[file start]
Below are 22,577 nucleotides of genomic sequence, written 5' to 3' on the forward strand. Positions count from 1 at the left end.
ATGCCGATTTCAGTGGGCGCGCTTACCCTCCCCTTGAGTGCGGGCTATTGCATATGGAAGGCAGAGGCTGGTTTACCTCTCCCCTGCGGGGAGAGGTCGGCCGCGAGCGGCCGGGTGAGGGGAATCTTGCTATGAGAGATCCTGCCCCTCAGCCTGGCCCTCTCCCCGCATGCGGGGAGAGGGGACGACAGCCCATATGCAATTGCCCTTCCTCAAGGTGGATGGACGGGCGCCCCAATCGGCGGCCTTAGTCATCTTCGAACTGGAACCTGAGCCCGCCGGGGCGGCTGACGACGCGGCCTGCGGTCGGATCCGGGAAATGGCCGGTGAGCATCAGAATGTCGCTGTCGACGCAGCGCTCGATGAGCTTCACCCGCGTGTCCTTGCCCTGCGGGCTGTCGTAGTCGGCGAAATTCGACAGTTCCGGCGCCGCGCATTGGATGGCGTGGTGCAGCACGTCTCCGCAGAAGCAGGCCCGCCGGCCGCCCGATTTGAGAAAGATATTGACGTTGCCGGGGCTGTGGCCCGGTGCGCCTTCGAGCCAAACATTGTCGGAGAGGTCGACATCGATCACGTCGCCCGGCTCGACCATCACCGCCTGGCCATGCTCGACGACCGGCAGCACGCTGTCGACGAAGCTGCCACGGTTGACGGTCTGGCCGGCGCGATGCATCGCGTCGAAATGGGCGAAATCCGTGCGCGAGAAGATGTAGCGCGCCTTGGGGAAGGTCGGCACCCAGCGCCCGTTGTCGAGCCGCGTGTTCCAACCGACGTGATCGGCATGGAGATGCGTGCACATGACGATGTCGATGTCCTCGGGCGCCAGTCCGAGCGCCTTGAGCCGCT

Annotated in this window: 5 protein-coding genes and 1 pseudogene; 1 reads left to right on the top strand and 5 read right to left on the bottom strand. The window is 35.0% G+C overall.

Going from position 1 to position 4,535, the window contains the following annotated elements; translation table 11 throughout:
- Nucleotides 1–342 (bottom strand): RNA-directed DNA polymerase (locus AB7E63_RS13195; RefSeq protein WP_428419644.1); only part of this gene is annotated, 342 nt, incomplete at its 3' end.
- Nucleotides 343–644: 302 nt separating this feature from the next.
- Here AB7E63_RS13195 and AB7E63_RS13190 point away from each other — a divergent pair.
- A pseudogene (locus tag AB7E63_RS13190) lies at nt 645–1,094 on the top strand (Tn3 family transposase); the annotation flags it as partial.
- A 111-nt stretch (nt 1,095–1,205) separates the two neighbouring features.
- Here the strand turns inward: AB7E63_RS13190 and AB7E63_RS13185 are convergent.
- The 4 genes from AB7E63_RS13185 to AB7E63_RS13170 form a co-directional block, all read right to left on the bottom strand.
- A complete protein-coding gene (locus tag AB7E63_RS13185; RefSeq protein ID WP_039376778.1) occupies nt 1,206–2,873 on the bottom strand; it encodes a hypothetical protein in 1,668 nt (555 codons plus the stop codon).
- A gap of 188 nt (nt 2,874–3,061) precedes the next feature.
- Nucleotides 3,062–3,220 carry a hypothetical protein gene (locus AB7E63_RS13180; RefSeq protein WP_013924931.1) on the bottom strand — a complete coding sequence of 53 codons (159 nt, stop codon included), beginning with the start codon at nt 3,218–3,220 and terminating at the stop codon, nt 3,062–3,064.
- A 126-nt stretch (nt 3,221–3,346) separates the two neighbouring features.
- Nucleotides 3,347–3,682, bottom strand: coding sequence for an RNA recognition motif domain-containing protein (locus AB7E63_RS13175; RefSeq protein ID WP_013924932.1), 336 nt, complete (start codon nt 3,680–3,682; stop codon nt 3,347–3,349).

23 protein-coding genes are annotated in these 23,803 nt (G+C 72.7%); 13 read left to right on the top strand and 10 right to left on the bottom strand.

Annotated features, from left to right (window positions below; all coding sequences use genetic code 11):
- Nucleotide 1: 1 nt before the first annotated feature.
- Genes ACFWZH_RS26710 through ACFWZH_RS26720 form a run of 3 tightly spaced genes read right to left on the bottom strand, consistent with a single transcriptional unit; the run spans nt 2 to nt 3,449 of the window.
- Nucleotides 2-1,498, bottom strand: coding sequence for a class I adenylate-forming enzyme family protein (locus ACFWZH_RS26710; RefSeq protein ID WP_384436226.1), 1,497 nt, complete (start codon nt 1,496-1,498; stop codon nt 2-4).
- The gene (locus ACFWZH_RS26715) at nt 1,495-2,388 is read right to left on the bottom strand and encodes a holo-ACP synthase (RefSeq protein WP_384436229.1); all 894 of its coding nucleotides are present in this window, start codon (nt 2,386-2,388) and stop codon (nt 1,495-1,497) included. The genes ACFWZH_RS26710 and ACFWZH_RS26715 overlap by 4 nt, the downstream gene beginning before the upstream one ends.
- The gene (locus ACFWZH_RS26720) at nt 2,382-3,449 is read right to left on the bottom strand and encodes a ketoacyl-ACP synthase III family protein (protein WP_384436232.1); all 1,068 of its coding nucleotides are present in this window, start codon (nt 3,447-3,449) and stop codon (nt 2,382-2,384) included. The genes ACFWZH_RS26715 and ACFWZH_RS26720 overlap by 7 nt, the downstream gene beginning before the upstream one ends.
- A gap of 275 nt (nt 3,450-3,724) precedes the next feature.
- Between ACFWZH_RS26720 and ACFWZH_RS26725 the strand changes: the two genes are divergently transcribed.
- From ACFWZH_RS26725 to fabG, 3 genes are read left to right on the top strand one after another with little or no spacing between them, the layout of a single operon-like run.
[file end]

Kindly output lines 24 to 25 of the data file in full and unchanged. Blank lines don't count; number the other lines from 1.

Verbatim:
- A gap of 275 nt (nt 3,450-3,724) precedes the next feature.
- Between ACFWZH_RS26720 and ACFWZH_RS26725 the strand changes: the two genes are divergently transcribed.